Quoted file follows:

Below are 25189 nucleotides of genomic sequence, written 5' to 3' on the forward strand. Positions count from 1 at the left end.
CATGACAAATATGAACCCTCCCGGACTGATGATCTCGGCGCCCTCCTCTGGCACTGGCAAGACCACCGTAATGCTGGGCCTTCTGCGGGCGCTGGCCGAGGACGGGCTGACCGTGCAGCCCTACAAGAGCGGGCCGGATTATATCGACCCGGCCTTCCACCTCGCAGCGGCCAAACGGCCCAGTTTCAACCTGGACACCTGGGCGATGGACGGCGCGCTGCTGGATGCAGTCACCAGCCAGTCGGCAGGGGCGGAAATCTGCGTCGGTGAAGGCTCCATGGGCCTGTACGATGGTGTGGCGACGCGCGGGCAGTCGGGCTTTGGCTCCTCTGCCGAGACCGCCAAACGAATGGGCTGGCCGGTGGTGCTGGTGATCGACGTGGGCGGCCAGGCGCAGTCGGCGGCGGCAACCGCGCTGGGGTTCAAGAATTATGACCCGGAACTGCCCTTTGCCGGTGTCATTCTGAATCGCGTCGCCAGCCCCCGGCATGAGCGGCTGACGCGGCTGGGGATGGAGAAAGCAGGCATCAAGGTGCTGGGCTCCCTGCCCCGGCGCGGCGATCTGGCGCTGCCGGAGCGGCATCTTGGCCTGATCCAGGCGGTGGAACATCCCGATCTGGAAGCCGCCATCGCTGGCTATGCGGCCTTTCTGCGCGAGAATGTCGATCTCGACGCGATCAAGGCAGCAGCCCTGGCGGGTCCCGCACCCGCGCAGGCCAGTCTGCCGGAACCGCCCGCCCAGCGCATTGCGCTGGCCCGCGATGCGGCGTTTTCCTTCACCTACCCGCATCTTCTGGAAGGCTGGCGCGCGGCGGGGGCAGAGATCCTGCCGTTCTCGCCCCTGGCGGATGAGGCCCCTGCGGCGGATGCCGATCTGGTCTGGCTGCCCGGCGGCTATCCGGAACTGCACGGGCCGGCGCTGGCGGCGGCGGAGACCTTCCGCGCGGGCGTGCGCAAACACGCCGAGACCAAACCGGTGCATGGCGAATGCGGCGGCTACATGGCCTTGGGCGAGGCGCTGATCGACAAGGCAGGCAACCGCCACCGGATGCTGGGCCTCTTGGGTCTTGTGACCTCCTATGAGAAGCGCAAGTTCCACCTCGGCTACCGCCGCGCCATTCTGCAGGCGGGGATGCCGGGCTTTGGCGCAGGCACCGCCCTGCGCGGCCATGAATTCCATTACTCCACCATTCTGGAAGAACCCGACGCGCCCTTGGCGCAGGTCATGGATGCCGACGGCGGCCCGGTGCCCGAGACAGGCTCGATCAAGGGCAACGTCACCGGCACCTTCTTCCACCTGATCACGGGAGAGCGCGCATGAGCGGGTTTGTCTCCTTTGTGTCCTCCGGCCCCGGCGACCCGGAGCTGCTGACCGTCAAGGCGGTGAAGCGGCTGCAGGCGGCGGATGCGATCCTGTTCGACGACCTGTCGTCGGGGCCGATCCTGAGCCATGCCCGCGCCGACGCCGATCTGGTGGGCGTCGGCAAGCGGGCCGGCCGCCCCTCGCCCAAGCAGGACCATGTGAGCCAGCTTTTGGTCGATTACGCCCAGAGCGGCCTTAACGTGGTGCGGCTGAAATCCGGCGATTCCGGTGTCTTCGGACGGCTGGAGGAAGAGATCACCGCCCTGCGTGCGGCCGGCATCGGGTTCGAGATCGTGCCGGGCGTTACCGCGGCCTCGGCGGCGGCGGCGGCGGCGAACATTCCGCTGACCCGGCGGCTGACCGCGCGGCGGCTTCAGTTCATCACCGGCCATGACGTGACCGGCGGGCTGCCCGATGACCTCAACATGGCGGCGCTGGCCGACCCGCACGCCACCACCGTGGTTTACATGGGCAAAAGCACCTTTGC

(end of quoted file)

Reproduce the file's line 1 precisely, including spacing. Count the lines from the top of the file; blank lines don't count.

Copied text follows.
Below are 25189 nucleotides of genomic sequence, written 5' to 3' on the forward strand. Positions count from 1 at the left end.